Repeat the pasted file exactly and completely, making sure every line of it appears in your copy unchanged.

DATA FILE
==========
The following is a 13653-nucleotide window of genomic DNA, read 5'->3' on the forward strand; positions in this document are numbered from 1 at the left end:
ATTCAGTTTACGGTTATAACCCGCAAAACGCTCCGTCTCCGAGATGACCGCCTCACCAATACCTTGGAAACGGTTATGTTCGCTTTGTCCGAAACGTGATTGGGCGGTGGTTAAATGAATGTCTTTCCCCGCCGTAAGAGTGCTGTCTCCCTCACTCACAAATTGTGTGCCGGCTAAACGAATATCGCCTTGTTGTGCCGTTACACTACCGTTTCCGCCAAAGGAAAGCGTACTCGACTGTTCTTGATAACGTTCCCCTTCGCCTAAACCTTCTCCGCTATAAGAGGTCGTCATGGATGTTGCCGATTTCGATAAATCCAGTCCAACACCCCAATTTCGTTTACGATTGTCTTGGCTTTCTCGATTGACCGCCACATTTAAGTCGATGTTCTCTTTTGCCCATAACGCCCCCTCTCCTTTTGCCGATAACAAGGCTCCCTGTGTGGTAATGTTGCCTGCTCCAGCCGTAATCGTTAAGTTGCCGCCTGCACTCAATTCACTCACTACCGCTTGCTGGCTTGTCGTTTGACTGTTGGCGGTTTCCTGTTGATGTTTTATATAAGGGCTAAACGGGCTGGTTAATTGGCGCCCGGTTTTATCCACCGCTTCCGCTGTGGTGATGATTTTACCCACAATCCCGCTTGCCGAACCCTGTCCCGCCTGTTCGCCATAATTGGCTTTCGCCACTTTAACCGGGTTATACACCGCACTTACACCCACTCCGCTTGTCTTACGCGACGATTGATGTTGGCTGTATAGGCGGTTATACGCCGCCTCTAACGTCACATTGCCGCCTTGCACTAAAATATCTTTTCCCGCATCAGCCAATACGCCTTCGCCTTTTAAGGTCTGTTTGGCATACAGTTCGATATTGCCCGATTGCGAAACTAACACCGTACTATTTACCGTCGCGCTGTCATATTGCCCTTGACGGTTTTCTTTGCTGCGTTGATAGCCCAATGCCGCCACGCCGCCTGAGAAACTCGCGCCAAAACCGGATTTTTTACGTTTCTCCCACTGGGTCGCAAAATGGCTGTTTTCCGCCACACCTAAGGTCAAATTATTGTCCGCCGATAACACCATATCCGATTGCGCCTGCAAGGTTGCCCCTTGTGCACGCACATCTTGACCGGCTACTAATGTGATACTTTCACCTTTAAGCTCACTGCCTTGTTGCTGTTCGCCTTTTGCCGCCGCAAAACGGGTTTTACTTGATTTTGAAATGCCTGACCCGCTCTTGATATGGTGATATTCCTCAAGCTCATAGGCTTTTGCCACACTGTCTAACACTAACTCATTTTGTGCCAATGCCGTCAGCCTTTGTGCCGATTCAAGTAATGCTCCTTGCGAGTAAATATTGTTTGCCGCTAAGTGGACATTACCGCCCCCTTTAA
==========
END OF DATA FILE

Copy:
The following is a 13653-nucleotide window of genomic DNA, read 5'->3' on the forward strand; positions in this document are numbered from 1 at the left end:
ATTCAGTTTACGGTTATAACCCGCAAAACGCTCCGTCTCCGAGATGACCGCCTCACCAATACCTTGGAAACGGTTATGTTCGCTTTGTCCGAAACGTGATTGGGCGGTGGTTAAATGAATGTCTTTCCCCGCCGTAAGAGTGCTGTCTCCCTCACTCACAAATTGTGTGCCGGCTAAACGAATATCGCCTTGTTGTGCCGTTACACTACCGTTTCCGCCAAAGGAAAGCGTACTCGACTGTTCTTGATAACGTTCCCCTTCGCCTAAACCTTCTCCGCTATAAGAGGTCGTCATGGATGTTGCCGATTTCGATAAATCCAGTCCAACACCCCAATTTCGTTTACGATTGTCTTGGCTTTCTCGATTGACCGCCACATTTAAGTCGATGTTCTCTTTTGCCCATAACGCCCCCTCTCCTTTTGCCGATAACAAGGCTCCCTGTGTGGTAATGTTGCCTGCTCCAGCCGTAATCGTTAAGTTGCCGCCTGCACTCAATTCACTCACTACCGCTTGCTGGCTTGTCGTTTGACTGTTGGCGGTTTCCTGTTGATGTTTTATATAAGGGCTAAACGGGCTGGTTAATTGGCGCCCGGTTTTATCCACCGCTTCCGCTGTGGTGATGATTTTACCCACAATCCCGCTTGCCGAACCCTGTCCCGCCTGTTCGCCATAATTGGCTTTCGCCACTTTAACCGGGTTATACACCGCACTTACACCCACTCCGCTTGTCTTACGCGACGATTGATGTTGGCTGTATAGGCGGTTATACGCCGCCTCTAACGTCACATTGCCGCCTTGCACTAAAATATCTTTTCCCGCATCAGCCAATACGCCTTCGCCTTTTAAGGTCTGTTTGGCATACAGTTCGATATTGCCCGATTGCGAAACTAACACCGTACTATTTACCGTCGCGCTGTCATATTGCCCTTGACGGTTTTCTTTGCTGCGTTGATAGCCCAATGCCGCCACGCCGCCTGAGAAACTCGCGCCAAAACCGGATTTTTTACGTTTCTCCCACTGGGTCGCAAAATGGCTGTTTTCCGCCACACCTAAGGTCAAATTATTGTCCGCCGATAACACCATATCCGATTGCGCCTGCAAGGTTGCCCCTTGTGCACGCACATCTTGACCGGCTACTAATGTGATACTTTCACCTTTAAGCTCACTGCCTTGTTGCTGTTCGCCTTTTGCCGCCGCAAAACGGGTTTTACTTGATTTTGAAATGCCTGACCCGCTCTTGATATGGTGATATTCCTCAAGCTCATAGGCTTTTGCCACACTGTCTAACACTAACTCATTTTGTGCCAATGCCGTCAGCCTTTGTGCCGATTCAAGTAATGCTCCTTGCGAGTAAATATTGTTTGCCGCTAAGTGGACATTACCGCCCCCTTTAA